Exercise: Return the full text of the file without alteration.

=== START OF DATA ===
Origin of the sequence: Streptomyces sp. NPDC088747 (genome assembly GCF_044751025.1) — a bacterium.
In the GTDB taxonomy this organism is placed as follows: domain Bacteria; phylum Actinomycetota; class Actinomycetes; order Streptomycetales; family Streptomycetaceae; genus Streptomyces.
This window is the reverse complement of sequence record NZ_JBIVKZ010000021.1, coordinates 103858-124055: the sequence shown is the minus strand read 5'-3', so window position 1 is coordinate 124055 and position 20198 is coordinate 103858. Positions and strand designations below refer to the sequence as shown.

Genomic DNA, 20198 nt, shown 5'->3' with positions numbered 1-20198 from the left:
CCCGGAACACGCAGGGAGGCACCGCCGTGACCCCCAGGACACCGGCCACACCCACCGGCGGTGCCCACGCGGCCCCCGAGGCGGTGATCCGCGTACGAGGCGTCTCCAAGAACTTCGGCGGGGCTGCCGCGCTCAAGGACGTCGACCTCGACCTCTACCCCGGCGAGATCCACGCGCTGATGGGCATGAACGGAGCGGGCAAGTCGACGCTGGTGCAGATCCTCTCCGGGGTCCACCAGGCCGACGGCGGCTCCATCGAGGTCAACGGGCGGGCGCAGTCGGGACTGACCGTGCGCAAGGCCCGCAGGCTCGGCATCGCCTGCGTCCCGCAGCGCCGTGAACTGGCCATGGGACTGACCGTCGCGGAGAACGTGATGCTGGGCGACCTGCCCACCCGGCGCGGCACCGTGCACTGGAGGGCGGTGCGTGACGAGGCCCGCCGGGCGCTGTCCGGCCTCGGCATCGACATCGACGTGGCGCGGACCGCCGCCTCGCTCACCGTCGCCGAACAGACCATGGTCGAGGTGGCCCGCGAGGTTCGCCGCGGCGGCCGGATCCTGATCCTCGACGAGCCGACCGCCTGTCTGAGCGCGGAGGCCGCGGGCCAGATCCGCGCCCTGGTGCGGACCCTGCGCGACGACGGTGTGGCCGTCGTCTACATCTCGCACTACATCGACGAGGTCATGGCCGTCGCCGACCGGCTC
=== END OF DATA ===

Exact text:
Origin of the sequence: Streptomyces sp. NPDC088747 (genome assembly GCF_044751025.1) — a bacterium.
In the GTDB taxonomy this organism is placed as follows: domain Bacteria; phylum Actinomycetota; class Actinomycetes; order Streptomycetales; family Streptomycetaceae; genus Streptomyces.
This window is the reverse complement of sequence record NZ_JBIVKZ010000021.1, coordinates 103858-124055: the sequence shown is the minus strand read 5'-3', so window position 1 is coordinate 124055 and position 20198 is coordinate 103858. Positions and strand designations below refer to the sequence as shown.

Genomic DNA, 20198 nt, shown 5'->3' with positions numbered 1-20198 from the left:
CCCGGAACACGCAGGGAGGCACCGCCGTGACCCCCAGGACACCGGCCACACCCACCGGCGGTGCCCACGCGGCCCCCGAGGCGGTGATCCGCGTACGAGGCGTCTCCAAGAACTTCGGCGGGGCTGCCGCGCTCAAGGACGTCGACCTCGACCTCTACCCCGGCGAGATCCACGCGCTGATGGGCATGAACGGAGCGGGCAAGTCGACGCTGGTGCAGATCCTCTCCGGGGTCCACCAGGCCGACGGCGGCTCCATCGAGGTCAACGGGCGGGCGCAGTCGGGACTGACCGTGCGCAAGGCCCGCAGGCTCGGCATCGCCTGCGTCCCGCAGCGCCGTGAACTGGCCATGGGACTGACCGTCGCGGAGAACGTGATGCTGGGCGACCTGCCCACCCGGCGCGGCACCGTGCACTGGAGGGCGGTGCGTGACGAGGCCCGCCGGGCGCTGTCCGGCCTCGGCATCGACATCGACGTGGCGCGGACCGCCGCCTCGCTCACCGTCGCCGAACAGACCATGGTCGAGGTGGCCCGCGAGGTTCGCCGCGGCGGCCGGATCCTGATCCTCGACGAGCCGACCGCCTGTCTGAGCGCGGAGGCCGCGGGCCAGATCCGCGCCCTGGTGCGGACCCTGCGCGACGACGGTGTGGCCGTCGTCTACATCTCGCACTACATCGACGAGGTCATGGCCGTCGCCGACCGGCTC